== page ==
REVIEW: Spider-Man: Into The Spider-Verse

Spider-Man-Into-The-Spider-Verse-Trailer-Miles

Warning: Spoilers follow.

There’s no doubt about it: 2018 is the year of Spider-Man.

The friendly neighborhood web-slinger has seen a renaissance in comics under the creative team of Nick Spencer and Ryan Ottley; he’s been the star of an incredible video game, and he was a part of Avengers: Infinity War (aka the biggest Marvel Studios film to date). It’s only fitting that Spider-Man: Into The Spider-Verse is the capstone of 2018 because it’s not just a great film; it’s a love letter to Spider-Man in all his forms.

Into the Spider-Verse opens with a recap of a well-worn origin story: Peter Parker gets bitten by a radioactive spider, becomes a superhero, falls in love, and saves New York from certain destruction on countless occasions. We then switch gears to Miles Morales (Shamiek Moore), a teenager who is unsure of his place in the world. Feeling out of place at the elite Brooklyn Visions Academy, and unable to talk things out with his father Jefferson (Brian Tyree Henry), Miles seeks solace—and advice—from his ne’er-do-well Uncle Aaron (Mahershala Ali).

A chance encounter with an irradiated spider and watching the death of his universe’s Spider-Man at the hands of the Kingpin (Liev Schrieber) propels Miles down the path of superheroism. But he isn’t alone—a supercollider experiment spearheaded by Kingpin ends up pulling five other web slingers into Miles’ universe. In rapid order, we are introduced to Peter B. Parker (Jake Johnson), an embittered, aging Spider-Man who slowly takes Miles under his wing; the free-spirited Gwen Stacy (Hailee Steinfeld); Spider-Man Noir, a hardboiled detective (Nicholas Cage, doing some of his best work); Peni Parker (Kimiko Glenn) and her SP//DR mech; and the Looney Tunes–esque Spider-Ham (John Mulaney).

With such a wide variety of characters, each who could rightfully carry their own movie, it’s a miracle that the film manages to center on Miles. And it’s for the best: his struggles with school and superheroism, his family life, his eventual embrace of the Spider-Man mantle are all laid bare before the audience. They’re all also anchored by Moore’s stellar performance.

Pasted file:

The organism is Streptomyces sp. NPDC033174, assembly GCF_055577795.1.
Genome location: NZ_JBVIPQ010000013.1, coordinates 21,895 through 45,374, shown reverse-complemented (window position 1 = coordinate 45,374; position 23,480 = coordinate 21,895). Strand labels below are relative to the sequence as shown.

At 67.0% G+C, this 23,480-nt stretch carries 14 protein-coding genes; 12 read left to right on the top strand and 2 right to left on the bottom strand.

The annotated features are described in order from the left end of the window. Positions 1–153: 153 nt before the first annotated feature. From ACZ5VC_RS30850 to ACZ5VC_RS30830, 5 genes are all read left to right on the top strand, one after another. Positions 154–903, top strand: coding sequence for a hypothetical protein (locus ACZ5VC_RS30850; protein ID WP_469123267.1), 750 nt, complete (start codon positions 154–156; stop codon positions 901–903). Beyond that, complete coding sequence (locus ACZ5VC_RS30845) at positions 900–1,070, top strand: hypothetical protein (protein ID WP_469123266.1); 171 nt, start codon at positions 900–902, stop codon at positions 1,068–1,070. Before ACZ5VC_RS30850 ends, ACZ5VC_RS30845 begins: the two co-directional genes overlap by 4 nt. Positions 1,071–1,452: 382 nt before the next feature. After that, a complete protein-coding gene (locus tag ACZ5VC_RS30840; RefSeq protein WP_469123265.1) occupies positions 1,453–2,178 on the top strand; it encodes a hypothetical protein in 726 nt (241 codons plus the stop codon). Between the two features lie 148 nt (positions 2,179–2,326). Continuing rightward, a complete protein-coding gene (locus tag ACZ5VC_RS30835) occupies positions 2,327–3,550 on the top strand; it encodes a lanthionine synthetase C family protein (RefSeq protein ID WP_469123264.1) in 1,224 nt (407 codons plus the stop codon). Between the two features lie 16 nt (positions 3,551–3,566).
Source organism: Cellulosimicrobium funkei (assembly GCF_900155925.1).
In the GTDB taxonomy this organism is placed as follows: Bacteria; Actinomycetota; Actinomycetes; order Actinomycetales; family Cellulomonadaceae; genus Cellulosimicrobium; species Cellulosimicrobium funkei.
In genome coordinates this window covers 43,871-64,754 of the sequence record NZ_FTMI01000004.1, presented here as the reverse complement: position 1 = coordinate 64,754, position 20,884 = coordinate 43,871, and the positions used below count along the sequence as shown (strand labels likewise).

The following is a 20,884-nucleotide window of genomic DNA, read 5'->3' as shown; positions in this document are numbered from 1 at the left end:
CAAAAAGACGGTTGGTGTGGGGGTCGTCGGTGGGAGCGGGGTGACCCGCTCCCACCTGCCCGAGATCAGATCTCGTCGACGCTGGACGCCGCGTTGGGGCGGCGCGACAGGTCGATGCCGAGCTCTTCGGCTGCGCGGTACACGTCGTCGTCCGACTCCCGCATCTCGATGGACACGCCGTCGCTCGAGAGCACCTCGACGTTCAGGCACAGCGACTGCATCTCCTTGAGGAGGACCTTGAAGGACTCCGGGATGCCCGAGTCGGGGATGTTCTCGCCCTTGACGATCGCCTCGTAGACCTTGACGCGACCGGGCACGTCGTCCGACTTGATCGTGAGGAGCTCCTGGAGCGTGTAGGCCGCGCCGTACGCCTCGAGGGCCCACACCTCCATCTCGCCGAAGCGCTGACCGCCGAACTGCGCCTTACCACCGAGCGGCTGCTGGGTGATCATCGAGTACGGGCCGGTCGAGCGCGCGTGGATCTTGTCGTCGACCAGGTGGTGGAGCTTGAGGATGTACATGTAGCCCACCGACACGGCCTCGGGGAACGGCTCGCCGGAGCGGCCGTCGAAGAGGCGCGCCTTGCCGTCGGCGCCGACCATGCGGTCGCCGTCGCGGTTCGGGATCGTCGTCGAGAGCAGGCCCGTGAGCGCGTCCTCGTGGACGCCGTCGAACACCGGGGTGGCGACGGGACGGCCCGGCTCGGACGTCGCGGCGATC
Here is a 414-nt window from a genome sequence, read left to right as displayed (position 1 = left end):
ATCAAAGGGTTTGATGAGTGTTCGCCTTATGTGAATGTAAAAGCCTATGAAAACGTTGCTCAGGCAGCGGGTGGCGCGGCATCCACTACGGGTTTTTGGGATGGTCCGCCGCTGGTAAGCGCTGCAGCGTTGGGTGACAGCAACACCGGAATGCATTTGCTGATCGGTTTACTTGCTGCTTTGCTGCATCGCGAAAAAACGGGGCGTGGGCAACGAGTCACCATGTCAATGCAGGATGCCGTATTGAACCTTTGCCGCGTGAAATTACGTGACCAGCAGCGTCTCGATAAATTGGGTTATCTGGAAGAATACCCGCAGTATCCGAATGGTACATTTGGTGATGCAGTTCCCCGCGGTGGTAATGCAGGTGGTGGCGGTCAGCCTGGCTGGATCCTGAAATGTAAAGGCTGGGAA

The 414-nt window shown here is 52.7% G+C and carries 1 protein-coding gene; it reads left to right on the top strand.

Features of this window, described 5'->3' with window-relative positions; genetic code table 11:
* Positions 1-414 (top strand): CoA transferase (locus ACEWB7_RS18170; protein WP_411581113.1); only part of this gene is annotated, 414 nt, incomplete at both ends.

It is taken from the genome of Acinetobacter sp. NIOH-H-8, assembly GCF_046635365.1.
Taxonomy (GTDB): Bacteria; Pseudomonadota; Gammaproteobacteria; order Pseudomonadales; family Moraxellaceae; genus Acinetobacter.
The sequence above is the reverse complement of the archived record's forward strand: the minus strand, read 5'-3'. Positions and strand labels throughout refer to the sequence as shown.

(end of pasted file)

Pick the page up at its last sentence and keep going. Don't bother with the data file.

Directors Bob Persichetti, Peter Ramsay, and Rodney Rothman have imbued Into the Spider-Verse with a visual flair that not only stands apart from other animated films, but also other superhero films in general. This is the first comic book movie that actually FEELS like a comic book come to life. Sound effects pop onto the screen. Miles’ narration appears in yellow thought boxes. Even the Spider-folk have their own visual distinctions; Noir Parker is shaded in black and grey, Peni looks like she stepped out of an anime, and so on.

The screenplay, by Rothman and Phil Lord (Lord and his current co-collaborator Christopher Miller also serve as producers), is stuffed to the gills with rapid-fire jokes, as well as some loving nods-and quite a few jabs at the Spider-Man mythos. However, it also contains an important message: Anyone can be Spider-Man. The character has appealed to so many people over the years, and to see that message proclaimed loud and large touched my heart. (A cameo from the late, great Stan Lee helps to drive the point home.)

Whether you love Spider-Man or you just love good movies, Spider-Man: Into The Spider-Verse deserves your attention.

FINAL VERDICT: 5 out of 5 radioactive spiders. The greatest Spider-man movie of all time.

Collier, or CJ as he’s known to his friends, is a screenwriter and blogger residing in Seattle. When he isn’t at his laptop or at work, he loves to read comics, watch movies, play card games, and hit the local arcade. Spider-Man is his favorite fictional character of all time.

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